Directors and actresses have adopted a variety of approaches to Katherine's final speech, depending on their interpretation of the play's meaning. Sometimes it is delivered ironically, as if Katherine does not mean what she says and is either humoring Petruchio or treating his wager as a joke. When the speech is delivered seriously, the tone adopted may vary from one of joyful acceptance to one of despair and resignation.
Last Updated on April 25, 2019, by eNotes Editorial. Word Count: 1171
The traditional interpretation of the character of Petruchio sees him as a romantic and dashing figure, sweeping Katherine off her feet with his manly energy, intelligence, and determination. His displays of violence and bad temper are then presented as merely a ploy intended either to show Katherine the absurdity of her own violence and bad temper or to shock her out of her habitual contrariness. While this remains the most common dramatic interpretation of the role, more recently literary critics and some productions of the play have portrayed Petruchio as a less than ideal man. These interpretations present his violent, domineering, and frequently unreasonable behavior as an intrinsic part of his character rather than as an affectation assumed for Katherine's benefit. They also tend to stress the crudity of many of his comments about marriage and about Katherine.
Petruchio first appears at the beginning of Act I, scene ii, when he and his servant, Grumio, arrive in Padua from Verona to visit Petruchio's friend Hortensio. Petruchio is quickly involved in a heated misunderstanding with Grumio and ends up wringing the servant's ear. When Petruchio tells Hortensio he has come to Padua to seek a wife, Hortensio tells him he knows of a woman who is very wealthy, but shrewish. Despite warnings from both Hortensio and Gremio about Katherine's temperament, Petruchio insists that he will woo her, claiming that wealth is his sole requirement in a wife and that he will not be frightened off by mere noise.
In Act II, Petruchio presents himself to Baptista as a suitor for Katherine. At Hortensio's request, he also introduces Hortensio as Litio, a music teacher, leading Baptista to engage Hortensio to instruct his daughters. Brushing aside both Baptista's invitation to dinner and the older man's doubts about Katherine's acceptability, Petruchio immediately opens negotiations about the amount of money to be settled on Katherine. He and Baptista swiftly reach agreement. When Baptista stipulates that Petruchio must first obtain Katherine's love, Petruchio replies that "that is nothing," adding that he is "as peremptory as she proud-minded" and predicting that she will "yield" to him. When Hortensio enters bleeding and reports that Katherine has broken the lute over his head, Petruchio calls her "a lusty wench" and expresses eagerness to meet her.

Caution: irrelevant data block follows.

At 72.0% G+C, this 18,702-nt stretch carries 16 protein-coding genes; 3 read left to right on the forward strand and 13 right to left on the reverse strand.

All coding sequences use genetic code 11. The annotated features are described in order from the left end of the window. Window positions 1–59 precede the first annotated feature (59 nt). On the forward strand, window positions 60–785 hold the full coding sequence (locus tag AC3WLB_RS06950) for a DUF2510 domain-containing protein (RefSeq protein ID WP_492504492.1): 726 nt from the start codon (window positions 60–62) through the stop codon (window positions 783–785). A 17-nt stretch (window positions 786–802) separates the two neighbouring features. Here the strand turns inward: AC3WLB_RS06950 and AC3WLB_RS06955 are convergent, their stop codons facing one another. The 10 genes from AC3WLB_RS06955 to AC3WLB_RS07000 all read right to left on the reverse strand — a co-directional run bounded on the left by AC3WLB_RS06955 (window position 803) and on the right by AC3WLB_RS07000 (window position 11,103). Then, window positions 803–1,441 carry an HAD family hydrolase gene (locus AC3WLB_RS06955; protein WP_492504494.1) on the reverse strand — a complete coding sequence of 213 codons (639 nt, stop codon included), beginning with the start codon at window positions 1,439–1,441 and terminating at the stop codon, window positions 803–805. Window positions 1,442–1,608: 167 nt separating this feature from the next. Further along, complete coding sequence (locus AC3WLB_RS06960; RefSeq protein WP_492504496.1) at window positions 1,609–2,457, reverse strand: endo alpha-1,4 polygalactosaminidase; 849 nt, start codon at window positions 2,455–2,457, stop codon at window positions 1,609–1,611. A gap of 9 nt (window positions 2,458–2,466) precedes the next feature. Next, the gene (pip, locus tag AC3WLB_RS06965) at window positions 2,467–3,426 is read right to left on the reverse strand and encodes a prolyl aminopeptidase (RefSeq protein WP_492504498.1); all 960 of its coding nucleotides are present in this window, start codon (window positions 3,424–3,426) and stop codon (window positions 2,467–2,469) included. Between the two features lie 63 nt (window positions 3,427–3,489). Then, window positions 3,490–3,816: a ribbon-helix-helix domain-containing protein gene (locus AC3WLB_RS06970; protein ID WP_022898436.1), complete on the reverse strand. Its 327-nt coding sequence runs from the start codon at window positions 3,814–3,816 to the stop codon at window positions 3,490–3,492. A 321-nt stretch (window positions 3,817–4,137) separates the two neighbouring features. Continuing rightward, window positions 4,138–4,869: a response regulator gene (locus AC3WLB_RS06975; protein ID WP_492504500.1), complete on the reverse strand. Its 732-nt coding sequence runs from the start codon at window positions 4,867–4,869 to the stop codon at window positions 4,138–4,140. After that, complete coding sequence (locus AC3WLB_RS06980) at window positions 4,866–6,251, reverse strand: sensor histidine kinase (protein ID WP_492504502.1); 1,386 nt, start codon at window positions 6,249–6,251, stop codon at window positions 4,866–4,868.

In a soliloquy in Act II, scene i, just before his first meeting with Katherine, Petruchio describes his plan for dealing with her. Whatever she does, he will act as if she has done the opposite: If she is verbally abusive, he will praise her sweet voice; if she refuses to speak, he will applaud her eloquence; if she refuses to marry, he will ask her to set a date. When Katherine enters, they become embroiled in an exchange of insults that soon turns to sexual innuendo. When she strikes him after he makes a particularly obscene comment, Petruchio threatens to strike her back if she hits him again. Despite Katherine's hostility when Baptista returns, Petruchio says they have agreed to marry. When Katherine protests, Petruchio claims they have agreed that she will continue to behave shrewishly "in company." Baptista agrees to the marriage.
On the day appointed for the wedding, Petruchio arrives late and dressed in rags, defending his inappropriate attire by saying that Katherine is marrying him, not his clothes. His behavior at the ceremony, which takes place offstage, offends Gremio, who subsequently describes it: Petruchio swore in church, struck the priest, guzzled the wine and threw the remainder in the sexton's face, and kissed the bride noisily. After the ceremony, Petruchio insists that he and Katherine must leave immediately. He overrides Katherine's objections by announcing that he "will be master of what is [his] own" and pretending to protect her against the others' desire to detain her.
When Petruchio and Katherine arrive at his country house at the beginning of Act IV, Petruchio verbally abuses and beats the servants and sends the dinner back uneaten, telling Katherine it is burned and bad for their health. In the bridal chamber, he treats her to a lecture on self-restraint. In his second soliloquy, Petruchio likens Katherine to a wild falcon that must be prevented from eating and sleeping until it is tamed. Subsequently, he repeatedly frustrates Katherine's needs and desires, all the while insisting that he does so for her own good.
He also insists that Katherine agree with him even when he contradicts the most obvious realities, leading even his friend Hortensio to comment on his unreasonableness. Late in Act IV, as Katherine and Petruchio prepare to return to Padua for Bianca's wedding, he argues with Katherine about the time of day, insisting that they will not leave until "It shall be what a'clock I say it is." Later, on the road to Padua, he repeatedly changes his opinion as to whether the sun or the moon is shining and refuses to continue until Katherine agrees with him. Her eventual statement that "What you will have it nam'd, even that it is" is usually regarded as marking her capitulation to Petruchio. When they meet Vincentio on the road, Katherine plays along with her husband's joke when he pretends to think the old man is a young woman.